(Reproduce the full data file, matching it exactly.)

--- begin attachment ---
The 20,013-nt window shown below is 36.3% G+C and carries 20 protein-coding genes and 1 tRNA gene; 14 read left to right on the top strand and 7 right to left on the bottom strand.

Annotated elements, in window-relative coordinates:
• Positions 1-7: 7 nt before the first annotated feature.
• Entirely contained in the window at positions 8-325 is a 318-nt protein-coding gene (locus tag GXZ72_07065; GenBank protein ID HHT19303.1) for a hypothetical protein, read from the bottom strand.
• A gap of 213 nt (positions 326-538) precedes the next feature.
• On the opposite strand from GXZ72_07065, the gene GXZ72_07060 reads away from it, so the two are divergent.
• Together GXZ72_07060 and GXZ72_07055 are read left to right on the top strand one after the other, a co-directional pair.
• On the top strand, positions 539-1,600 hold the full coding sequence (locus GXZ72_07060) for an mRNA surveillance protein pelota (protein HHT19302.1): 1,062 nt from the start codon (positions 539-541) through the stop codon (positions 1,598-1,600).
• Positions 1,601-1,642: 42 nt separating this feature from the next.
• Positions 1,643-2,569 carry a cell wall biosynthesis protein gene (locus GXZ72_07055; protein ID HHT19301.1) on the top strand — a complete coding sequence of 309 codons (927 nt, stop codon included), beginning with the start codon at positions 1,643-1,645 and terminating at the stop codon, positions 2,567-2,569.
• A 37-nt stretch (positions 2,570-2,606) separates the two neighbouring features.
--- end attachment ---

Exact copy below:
The 20,013-nt window shown below is 36.3% G+C and carries 20 protein-coding genes and 1 tRNA gene; 14 read left to right on the top strand and 7 right to left on the bottom strand.

Annotated elements, in window-relative coordinates:
• Positions 1-7: 7 nt before the first annotated feature.
• Entirely contained in the window at positions 8-325 is a 318-nt protein-coding gene (locus tag GXZ72_07065; GenBank protein ID HHT19303.1) for a hypothetical protein, read from the bottom strand.
• A gap of 213 nt (positions 326-538) precedes the next feature.
• On the opposite strand from GXZ72_07065, the gene GXZ72_07060 reads away from it, so the two are divergent.
• Together GXZ72_07060 and GXZ72_07055 are read left to right on the top strand one after the other, a co-directional pair.
• On the top strand, positions 539-1,600 hold the full coding sequence (locus GXZ72_07060) for an mRNA surveillance protein pelota (protein HHT19302.1): 1,062 nt from the start codon (positions 539-541) through the stop codon (positions 1,598-1,600).
• Positions 1,601-1,642: 42 nt separating this feature from the next.
• Positions 1,643-2,569 carry a cell wall biosynthesis protein gene (locus GXZ72_07055; protein ID HHT19301.1) on the top strand — a complete coding sequence of 309 codons (927 nt, stop codon included), beginning with the start codon at positions 1,643-1,645 and terminating at the stop codon, positions 2,567-2,569.
• A 37-nt stretch (positions 2,570-2,606) separates the two neighbouring features.